Last night the air was still and calm, and this morning I had a bit of a frost. It still wasn’t a freeze, and by my cabin thermometer, the temperature never actually reached 32. That could be misleading, though. I took today’s photo just 50 yards or so down the hill from the cabin, and the temperature apparently did dip to 32 near the ground down there. Dewpoints are usually chillier near the ground than a few feet above it. On still nights like last night, that chillier air isn’t moved around by a breeze, and so low-lying little pockets of air can be colder than the surrounding areas.
The temperature at the cabin is also different from what is found down off the mountain. The temperature here is often several degrees cooler than what people in the suburbs report. It’s cooler in summer, and it’s cooler in winter. I can routinely figure on 3-5 degrees, sometimes it’s as much as 7 degrees.
When you have mountains, air pressure is lower as you go higher. The difference in temperature is usually about 5.4 degrees per 1000 feet. As the altitude difference between suburbia and my cabin is only about 700 feet, the temperature difference between there and here should be around 3.5 degrees cooler at the cabin.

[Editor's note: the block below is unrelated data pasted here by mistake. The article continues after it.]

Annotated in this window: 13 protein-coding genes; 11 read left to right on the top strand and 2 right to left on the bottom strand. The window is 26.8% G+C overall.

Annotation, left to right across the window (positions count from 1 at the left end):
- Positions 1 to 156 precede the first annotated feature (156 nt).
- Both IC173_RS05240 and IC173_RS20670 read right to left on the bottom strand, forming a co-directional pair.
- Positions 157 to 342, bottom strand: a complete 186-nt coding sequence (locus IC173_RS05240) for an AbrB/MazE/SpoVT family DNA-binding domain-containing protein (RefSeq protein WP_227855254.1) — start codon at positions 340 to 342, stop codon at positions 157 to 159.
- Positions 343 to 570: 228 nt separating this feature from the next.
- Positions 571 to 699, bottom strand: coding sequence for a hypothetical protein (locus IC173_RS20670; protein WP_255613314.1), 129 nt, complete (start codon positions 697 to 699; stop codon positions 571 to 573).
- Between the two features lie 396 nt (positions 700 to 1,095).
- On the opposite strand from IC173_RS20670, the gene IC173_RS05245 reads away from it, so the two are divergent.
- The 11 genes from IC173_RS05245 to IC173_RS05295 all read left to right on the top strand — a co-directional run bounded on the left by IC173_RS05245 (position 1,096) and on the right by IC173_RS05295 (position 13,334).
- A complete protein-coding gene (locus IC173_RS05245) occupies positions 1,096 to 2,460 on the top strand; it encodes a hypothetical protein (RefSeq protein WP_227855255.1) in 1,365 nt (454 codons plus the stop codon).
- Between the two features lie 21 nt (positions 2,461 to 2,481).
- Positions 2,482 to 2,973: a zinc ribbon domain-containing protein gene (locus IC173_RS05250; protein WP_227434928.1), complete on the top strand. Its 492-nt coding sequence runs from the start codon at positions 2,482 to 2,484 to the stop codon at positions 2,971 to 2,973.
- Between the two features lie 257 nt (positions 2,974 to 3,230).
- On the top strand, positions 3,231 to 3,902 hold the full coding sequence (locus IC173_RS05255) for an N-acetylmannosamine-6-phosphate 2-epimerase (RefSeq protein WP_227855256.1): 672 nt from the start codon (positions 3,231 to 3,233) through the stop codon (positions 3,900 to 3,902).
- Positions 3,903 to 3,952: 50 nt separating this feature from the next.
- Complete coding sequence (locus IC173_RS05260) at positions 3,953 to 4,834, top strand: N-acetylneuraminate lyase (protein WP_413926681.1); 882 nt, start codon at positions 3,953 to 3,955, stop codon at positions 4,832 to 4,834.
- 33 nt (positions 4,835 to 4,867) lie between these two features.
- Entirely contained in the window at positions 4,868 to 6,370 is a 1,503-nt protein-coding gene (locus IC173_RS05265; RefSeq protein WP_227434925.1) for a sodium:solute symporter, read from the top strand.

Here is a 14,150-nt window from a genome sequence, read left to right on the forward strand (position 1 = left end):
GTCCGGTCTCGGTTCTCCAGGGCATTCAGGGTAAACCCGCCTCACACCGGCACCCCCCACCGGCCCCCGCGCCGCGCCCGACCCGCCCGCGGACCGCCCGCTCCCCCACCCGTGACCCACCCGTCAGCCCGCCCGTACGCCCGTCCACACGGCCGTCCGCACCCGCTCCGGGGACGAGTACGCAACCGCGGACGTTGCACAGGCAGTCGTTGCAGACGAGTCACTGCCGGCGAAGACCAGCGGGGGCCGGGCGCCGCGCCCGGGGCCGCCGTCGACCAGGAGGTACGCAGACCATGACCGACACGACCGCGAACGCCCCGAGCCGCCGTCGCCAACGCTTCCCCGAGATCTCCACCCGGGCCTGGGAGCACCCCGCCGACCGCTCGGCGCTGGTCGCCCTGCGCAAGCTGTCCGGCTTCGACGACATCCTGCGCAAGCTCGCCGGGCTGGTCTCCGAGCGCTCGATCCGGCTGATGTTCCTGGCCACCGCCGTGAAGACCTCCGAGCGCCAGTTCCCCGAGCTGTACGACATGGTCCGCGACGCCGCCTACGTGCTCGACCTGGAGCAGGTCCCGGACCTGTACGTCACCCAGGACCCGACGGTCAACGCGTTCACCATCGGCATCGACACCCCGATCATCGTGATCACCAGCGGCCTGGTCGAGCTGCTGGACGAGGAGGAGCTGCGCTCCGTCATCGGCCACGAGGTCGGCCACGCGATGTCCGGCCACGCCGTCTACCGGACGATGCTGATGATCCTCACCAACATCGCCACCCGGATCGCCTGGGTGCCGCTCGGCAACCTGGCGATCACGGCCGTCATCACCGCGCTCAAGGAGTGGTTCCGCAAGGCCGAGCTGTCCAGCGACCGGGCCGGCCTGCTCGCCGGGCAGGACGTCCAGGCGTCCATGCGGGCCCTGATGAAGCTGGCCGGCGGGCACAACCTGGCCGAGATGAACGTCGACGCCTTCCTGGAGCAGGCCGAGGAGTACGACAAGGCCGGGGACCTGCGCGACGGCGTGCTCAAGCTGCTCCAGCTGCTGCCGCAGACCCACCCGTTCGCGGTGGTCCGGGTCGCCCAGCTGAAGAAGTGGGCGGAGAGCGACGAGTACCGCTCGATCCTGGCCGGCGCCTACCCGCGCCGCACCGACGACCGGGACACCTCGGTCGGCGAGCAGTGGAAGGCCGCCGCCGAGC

But that’s not the whole story. I also don’t have roofs and macadam and street lights around me. Those things can and do raise nearby temperatures. So the 3.5 degree difference in 700 feet should be true if you’re measuring, say, a forest at 300 feet above sea level to a forest at 1000 feet above. When one area is a forest and the other is urbanized, the temperature differences are more pronounced.
That slight temperature difference apparently also accounts for why at least one of the bird species I routinely see at the cabin is different than what people living in similar habitats off the mountain see. But I'll have more on that tomorrow.